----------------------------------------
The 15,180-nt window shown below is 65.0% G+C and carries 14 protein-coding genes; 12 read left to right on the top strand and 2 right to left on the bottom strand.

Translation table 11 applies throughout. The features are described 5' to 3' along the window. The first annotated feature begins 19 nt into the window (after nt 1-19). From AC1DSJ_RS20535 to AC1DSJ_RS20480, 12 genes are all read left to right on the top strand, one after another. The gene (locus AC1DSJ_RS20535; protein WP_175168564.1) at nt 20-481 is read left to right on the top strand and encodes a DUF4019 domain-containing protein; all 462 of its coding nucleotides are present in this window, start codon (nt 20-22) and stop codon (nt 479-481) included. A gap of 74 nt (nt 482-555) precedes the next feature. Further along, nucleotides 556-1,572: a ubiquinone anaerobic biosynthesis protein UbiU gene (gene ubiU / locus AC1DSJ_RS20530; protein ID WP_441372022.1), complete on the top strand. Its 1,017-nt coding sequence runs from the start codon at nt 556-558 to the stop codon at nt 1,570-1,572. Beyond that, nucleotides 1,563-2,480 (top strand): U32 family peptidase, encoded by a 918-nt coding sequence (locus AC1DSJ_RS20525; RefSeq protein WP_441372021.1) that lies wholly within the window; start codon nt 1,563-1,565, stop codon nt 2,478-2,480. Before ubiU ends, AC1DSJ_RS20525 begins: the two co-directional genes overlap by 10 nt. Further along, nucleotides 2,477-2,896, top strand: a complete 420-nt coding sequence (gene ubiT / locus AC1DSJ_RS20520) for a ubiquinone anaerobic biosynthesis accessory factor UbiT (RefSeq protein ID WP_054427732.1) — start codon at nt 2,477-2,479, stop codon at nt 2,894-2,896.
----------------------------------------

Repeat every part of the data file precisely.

The 15,180-nt window shown below is 65.0% G+C and carries 14 protein-coding genes; 12 read left to right on the top strand and 2 right to left on the bottom strand.

Translation table 11 applies throughout. The features are described 5' to 3' along the window. The first annotated feature begins 19 nt into the window (after nt 1-19). From AC1DSJ_RS20535 to AC1DSJ_RS20480, 12 genes are all read left to right on the top strand, one after another. The gene (locus AC1DSJ_RS20535; protein WP_175168564.1) at nt 20-481 is read left to right on the top strand and encodes a DUF4019 domain-containing protein; all 462 of its coding nucleotides are present in this window, start codon (nt 20-22) and stop codon (nt 479-481) included. A gap of 74 nt (nt 482-555) precedes the next feature. Further along, nucleotides 556-1,572: a ubiquinone anaerobic biosynthesis protein UbiU gene (gene ubiU / locus AC1DSJ_RS20530; protein ID WP_441372022.1), complete on the top strand. Its 1,017-nt coding sequence runs from the start codon at nt 556-558 to the stop codon at nt 1,570-1,572. Beyond that, nucleotides 1,563-2,480 (top strand): U32 family peptidase, encoded by a 918-nt coding sequence (locus AC1DSJ_RS20525; RefSeq protein WP_441372021.1) that lies wholly within the window; start codon nt 1,563-1,565, stop codon nt 2,478-2,480. Before ubiU ends, AC1DSJ_RS20525 begins: the two co-directional genes overlap by 10 nt. Further along, nucleotides 2,477-2,896, top strand: a complete 420-nt coding sequence (gene ubiT / locus AC1DSJ_RS20520) for a ubiquinone anaerobic biosynthesis accessory factor UbiT (RefSeq protein ID WP_054427732.1) — start codon at nt 2,477-2,479, stop codon at nt 2,894-2,896.